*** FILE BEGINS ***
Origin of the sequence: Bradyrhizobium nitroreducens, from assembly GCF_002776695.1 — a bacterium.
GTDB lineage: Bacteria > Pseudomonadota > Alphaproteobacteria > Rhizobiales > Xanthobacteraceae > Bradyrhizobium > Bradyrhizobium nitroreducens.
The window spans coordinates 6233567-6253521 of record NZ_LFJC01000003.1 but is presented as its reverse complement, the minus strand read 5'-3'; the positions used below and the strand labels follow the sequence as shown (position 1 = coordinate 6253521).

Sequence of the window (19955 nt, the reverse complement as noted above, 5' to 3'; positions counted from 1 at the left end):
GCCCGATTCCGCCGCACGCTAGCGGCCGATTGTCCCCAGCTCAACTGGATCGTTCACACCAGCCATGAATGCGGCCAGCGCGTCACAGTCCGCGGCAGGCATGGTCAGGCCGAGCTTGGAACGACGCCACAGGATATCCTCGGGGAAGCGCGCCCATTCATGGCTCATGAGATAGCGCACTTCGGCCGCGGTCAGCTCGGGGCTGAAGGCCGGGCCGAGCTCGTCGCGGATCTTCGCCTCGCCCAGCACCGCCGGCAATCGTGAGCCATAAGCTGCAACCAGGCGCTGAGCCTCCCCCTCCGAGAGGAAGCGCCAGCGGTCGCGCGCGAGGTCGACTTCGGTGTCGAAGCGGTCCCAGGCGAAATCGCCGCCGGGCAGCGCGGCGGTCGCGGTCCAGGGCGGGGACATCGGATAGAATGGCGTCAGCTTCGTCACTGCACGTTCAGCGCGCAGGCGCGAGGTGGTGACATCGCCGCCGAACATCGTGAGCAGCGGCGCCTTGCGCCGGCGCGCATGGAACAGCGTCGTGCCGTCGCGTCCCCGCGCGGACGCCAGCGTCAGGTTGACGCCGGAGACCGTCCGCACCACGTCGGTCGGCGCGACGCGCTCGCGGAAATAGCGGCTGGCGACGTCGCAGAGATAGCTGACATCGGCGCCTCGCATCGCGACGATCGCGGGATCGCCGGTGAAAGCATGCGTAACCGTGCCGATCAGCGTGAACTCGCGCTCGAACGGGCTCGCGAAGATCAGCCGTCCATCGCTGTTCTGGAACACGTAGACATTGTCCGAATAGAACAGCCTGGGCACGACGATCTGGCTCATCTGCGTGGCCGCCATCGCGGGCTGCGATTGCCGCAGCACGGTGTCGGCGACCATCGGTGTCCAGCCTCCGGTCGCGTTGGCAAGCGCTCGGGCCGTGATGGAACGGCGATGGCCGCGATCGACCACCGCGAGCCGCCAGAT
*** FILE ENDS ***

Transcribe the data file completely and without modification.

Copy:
Origin of the sequence: Bradyrhizobium nitroreducens, from assembly GCF_002776695.1 — a bacterium.
GTDB lineage: Bacteria > Pseudomonadota > Alphaproteobacteria > Rhizobiales > Xanthobacteraceae > Bradyrhizobium > Bradyrhizobium nitroreducens.
The window spans coordinates 6233567-6253521 of record NZ_LFJC01000003.1 but is presented as its reverse complement, the minus strand read 5'-3'; the positions used below and the strand labels follow the sequence as shown (position 1 = coordinate 6253521).

Sequence of the window (19955 nt, the reverse complement as noted above, 5' to 3'; positions counted from 1 at the left end):
GCCCGATTCCGCCGCACGCTAGCGGCCGATTGTCCCCAGCTCAACTGGATCGTTCACACCAGCCATGAATGCGGCCAGCGCGTCACAGTCCGCGGCAGGCATGGTCAGGCCGAGCTTGGAACGACGCCACAGGATATCCTCGGGGAAGCGCGCCCATTCATGGCTCATGAGATAGCGCACTTCGGCCGCGGTCAGCTCGGGGCTGAAGGCCGGGCCGAGCTCGTCGCGGATCTTCGCCTCGCCCAGCACCGCCGGCAATCGTGAGCCATAAGCTGCAACCAGGCGCTGAGCCTCCCCCTCCGAGAGGAAGCGCCAGCGGTCGCGCGCGAGGTCGACTTCGGTGTCGAAGCGGTCCCAGGCGAAATCGCCGCCGGGCAGCGCGGCGGTCGCGGTCCAGGGCGGGGACATCGGATAGAATGGCGTCAGCTTCGTCACTGCACGTTCAGCGCGCAGGCGCGAGGTGGTGACATCGCCGCCGAACATCGTGAGCAGCGGCGCCTTGCGCCGGCGCGCATGGAACAGCGTCGTGCCGTCGCGTCCCCGCGCGGACGCCAGCGTCAGGTTGACGCCGGAGACCGTCCGCACCACGTCGGTCGGCGCGACGCGCTCGCGGAAATAGCGGCTGGCGACGTCGCAGAGATAGCTGACATCGGCGCCTCGCATCGCGACGATCGCGGGATCGCCGGTGAAAGCATGCGTAACCGTGCCGATCAGCGTGAACTCGCGCTCGAACGGGCTCGCGAAGATCAGCCGTCCATCGCTGTTCTGGAACACGTAGACATTGTCCGAATAGAACAGCCTGGGCACGACGATCTGGCTCATCTGCGTGGCCGCCATCGCGGGCTGCGATTGCCGCAGCACGGTGTCGGCGACCATCGGTGTCCAGCCTCCGGTCGCGTTGGCAAGCGCTCGGGCCGTGATGGAACGGCGATGGCCGCGATCGACCACCGCGAGCCGCCAGAT